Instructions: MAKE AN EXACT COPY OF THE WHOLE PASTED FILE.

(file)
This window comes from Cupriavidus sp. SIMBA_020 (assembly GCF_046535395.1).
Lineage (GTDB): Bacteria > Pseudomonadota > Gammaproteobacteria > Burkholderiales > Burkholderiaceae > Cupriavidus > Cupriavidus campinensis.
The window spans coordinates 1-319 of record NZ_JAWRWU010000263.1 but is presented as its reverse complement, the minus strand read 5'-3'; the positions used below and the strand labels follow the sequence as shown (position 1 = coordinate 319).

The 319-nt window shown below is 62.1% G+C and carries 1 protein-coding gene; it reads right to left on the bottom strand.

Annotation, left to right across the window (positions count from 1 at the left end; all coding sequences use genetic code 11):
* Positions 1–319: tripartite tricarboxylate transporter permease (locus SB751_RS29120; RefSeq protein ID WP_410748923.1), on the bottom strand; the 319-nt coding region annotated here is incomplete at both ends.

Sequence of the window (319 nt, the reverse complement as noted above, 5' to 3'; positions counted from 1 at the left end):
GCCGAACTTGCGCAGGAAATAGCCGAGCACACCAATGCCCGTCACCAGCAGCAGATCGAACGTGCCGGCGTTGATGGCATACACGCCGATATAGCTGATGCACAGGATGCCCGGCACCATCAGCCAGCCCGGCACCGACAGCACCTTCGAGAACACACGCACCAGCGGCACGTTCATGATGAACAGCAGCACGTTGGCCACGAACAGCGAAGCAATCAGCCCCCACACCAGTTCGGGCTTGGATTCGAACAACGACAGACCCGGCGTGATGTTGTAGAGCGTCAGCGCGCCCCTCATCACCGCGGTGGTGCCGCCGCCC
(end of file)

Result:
This window comes from Cupriavidus sp. SIMBA_020 (assembly GCF_046535395.1).
Lineage (GTDB): Bacteria > Pseudomonadota > Gammaproteobacteria > Burkholderiales > Burkholderiaceae > Cupriavidus > Cupriavidus campinensis.
The window spans coordinates 1-319 of record NZ_JAWRWU010000263.1 but is presented as its reverse complement, the minus strand read 5'-3'; the positions used below and the strand labels follow the sequence as shown (position 1 = coordinate 319).

The 319-nt window shown below is 62.1% G+C and carries 1 protein-coding gene; it reads right to left on the bottom strand.

Annotation, left to right across the window (positions count from 1 at the left end; all coding sequences use genetic code 11):
* Positions 1–319: tripartite tricarboxylate transporter permease (locus SB751_RS29120; RefSeq protein ID WP_410748923.1), on the bottom strand; the 319-nt coding region annotated here is incomplete at both ends.

Sequence of the window (319 nt, the reverse complement as noted above, 5' to 3'; positions counted from 1 at the left end):
GCCGAACTTGCGCAGGAAATAGCCGAGCACACCAATGCCCGTCACCAGCAGCAGATCGAACGTGCCGGCGTTGATGGCATACACGCCGATATAGCTGATGCACAGGATGCCCGGCACCATCAGCCAGCCCGGCACCGACAGCACCTTCGAGAACACACGCACCAGCGGCACGTTCATGATGAACAGCAGCACGTTGGCCACGAACAGCGAAGCAATCAGCCCCCACACCAGTTCGGGCTTGGATTCGAACAACGACAGACCCGGCGTGATGTTGTAGAGCGTCAGCGCGCCCCTCATCACCGCGGTGGTGCCGCCGCCC